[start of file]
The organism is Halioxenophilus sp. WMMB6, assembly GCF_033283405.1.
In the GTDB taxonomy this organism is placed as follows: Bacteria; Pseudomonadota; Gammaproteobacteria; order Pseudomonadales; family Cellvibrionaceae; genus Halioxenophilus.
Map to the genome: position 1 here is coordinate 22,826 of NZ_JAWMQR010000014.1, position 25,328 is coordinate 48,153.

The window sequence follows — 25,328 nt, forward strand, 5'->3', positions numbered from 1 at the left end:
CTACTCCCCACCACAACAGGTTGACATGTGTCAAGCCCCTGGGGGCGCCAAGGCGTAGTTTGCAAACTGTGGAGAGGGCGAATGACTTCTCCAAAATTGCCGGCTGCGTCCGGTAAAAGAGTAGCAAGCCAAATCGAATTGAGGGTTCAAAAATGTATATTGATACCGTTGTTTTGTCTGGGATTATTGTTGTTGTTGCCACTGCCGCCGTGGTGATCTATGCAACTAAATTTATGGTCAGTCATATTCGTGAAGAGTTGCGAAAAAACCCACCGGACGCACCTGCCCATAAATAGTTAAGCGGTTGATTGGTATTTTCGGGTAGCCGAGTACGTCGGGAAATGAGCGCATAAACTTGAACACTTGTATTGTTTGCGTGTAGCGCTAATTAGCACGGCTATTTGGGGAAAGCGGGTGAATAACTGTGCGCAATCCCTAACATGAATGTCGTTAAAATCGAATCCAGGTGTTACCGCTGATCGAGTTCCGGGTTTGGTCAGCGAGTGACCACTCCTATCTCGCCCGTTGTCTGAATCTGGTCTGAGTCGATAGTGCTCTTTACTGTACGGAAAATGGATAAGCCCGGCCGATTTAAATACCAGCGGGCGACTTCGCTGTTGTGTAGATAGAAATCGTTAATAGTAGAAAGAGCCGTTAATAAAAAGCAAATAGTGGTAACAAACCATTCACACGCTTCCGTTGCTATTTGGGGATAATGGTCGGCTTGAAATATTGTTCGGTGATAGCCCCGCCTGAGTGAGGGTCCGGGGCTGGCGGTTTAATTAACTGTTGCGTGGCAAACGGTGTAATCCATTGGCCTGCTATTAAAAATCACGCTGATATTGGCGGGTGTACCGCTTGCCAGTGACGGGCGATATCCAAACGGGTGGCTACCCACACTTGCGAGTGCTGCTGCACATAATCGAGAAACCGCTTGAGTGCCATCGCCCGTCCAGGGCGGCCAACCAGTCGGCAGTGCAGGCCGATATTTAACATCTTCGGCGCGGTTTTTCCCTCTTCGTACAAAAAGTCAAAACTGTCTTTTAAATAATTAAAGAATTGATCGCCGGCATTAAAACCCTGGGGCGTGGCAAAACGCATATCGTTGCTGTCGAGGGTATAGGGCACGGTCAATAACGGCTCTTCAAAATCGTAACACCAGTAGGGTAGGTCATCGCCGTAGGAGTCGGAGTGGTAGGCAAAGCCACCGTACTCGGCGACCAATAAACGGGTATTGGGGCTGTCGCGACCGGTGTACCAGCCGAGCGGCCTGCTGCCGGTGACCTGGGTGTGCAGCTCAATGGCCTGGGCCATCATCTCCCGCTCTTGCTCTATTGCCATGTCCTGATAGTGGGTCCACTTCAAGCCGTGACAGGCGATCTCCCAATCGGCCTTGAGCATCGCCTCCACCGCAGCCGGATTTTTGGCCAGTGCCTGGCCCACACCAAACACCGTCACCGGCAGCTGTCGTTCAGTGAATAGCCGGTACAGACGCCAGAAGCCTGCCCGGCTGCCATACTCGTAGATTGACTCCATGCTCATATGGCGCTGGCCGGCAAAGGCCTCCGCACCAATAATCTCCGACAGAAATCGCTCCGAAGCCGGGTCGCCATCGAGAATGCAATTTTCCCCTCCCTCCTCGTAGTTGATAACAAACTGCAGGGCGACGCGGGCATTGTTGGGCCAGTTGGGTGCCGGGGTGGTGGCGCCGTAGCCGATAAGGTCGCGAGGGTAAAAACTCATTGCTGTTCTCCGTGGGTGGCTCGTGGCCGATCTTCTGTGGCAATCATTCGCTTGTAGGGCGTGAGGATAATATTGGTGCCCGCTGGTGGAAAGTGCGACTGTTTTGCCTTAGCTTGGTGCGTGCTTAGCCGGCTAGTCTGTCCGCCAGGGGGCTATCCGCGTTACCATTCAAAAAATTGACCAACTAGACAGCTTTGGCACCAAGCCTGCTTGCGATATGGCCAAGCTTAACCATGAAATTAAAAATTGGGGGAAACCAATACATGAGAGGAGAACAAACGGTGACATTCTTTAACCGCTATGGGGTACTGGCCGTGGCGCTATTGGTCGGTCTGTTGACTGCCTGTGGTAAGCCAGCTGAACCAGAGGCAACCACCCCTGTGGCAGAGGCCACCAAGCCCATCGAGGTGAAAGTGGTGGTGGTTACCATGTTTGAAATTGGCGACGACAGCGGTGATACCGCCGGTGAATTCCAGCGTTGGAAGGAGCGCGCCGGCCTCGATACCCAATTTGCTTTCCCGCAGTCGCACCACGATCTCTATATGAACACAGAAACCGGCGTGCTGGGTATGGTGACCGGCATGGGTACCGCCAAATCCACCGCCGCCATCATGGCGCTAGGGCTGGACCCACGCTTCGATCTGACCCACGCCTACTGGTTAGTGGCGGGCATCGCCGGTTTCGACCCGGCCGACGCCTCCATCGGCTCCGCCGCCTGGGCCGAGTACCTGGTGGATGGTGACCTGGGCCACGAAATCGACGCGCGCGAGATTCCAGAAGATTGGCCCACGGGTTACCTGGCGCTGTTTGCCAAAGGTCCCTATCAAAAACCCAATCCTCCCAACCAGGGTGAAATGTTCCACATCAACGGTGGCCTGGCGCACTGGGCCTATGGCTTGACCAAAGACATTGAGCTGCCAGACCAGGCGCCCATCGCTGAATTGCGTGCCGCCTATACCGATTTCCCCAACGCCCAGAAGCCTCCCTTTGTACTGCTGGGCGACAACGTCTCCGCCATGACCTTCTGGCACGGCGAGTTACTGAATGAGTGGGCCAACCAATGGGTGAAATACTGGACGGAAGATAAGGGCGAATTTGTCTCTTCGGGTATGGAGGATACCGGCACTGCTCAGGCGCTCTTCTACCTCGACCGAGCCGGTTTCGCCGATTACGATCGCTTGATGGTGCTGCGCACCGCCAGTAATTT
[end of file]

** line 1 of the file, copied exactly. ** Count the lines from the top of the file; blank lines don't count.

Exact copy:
The organism is Halioxenophilus sp. WMMB6, assembly GCF_033283405.1.